As investors looks past COVID-19 and anticipate a rosier economy in 2021, copper finished the year on an up note. In mid-December the red metal topped at $7,964 a tonne, an eight-year high.
Goldman Sachs is bullish. Its analysts say the current copper bull run could continue well into 2022, and the firm estimates that the metal is likely to hit $10,000 per tonne for only the second time in its history.
Metals strategist Nicholas Snowdon said “This current price strength is not an irrational aberration, rather we view it as the first leg of a structural bull market in copper.” But can copper mines keep up and what are the sources of new supply?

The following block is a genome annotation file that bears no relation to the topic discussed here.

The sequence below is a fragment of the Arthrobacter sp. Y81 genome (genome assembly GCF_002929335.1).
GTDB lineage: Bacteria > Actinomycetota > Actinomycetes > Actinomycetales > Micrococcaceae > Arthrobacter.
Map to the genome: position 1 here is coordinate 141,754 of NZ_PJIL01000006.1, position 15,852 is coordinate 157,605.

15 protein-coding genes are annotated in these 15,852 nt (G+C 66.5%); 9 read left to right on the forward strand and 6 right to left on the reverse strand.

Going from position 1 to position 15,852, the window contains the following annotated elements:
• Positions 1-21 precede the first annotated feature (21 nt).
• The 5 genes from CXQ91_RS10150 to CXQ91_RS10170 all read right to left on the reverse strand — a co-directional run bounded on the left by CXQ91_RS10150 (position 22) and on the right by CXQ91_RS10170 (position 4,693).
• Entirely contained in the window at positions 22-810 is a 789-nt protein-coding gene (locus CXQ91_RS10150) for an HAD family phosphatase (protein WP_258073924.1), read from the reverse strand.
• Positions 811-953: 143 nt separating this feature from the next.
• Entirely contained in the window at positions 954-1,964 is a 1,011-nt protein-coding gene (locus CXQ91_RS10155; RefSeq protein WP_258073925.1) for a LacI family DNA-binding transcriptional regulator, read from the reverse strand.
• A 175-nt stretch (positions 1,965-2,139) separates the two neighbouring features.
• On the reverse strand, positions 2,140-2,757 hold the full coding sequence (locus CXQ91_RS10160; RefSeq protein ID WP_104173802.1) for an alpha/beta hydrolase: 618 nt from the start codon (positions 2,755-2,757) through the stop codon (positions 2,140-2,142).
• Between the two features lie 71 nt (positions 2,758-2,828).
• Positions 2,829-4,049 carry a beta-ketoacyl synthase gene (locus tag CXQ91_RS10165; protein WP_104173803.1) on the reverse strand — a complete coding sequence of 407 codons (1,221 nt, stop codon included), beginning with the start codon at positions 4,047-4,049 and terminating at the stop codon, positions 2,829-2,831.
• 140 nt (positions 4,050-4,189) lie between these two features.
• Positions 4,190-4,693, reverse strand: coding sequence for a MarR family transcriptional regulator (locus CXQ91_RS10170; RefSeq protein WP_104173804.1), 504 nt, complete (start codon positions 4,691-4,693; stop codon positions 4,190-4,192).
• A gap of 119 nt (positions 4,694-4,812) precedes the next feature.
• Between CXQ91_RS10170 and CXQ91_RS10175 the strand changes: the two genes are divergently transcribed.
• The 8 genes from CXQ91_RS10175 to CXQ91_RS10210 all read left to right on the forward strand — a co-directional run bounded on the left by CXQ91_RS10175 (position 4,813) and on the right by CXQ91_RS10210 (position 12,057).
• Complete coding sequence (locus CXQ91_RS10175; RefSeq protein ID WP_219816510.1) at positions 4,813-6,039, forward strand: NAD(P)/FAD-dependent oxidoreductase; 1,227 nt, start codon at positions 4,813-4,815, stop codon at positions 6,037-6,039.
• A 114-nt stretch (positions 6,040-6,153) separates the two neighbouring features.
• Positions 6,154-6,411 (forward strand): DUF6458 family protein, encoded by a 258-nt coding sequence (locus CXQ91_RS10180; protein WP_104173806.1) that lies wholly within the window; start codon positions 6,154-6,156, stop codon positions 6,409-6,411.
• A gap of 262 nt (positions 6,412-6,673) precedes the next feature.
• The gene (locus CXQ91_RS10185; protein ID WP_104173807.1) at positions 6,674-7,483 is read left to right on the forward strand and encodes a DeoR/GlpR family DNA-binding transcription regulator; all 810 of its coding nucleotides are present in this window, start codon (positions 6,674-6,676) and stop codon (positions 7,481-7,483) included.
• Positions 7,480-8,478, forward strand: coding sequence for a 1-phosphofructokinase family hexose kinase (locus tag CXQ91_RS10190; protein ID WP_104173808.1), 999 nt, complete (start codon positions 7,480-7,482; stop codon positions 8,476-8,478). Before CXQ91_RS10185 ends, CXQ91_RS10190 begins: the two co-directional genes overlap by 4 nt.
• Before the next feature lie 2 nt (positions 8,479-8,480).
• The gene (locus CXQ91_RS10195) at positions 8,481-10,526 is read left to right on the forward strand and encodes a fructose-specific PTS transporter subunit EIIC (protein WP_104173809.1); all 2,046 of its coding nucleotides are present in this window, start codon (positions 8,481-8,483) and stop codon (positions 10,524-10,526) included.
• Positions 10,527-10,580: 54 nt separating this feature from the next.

In 2020, copper production will drop. According to the industry experts, global copper supply will likely to fall by approximately 257,000 tonnes, a 1.2% decline compared to 2019, with most affected countries being Peru (14.5%), Australia (7.5%) and Mexico (4.5%).
However, the global copper mining industry is expected to increase copper output by 1.36Mt to 21.4Mt in 2021, with most of the growth coming from Peru (315,000t), Chile (175,000t), United States (112,000t) and China (82,000t).
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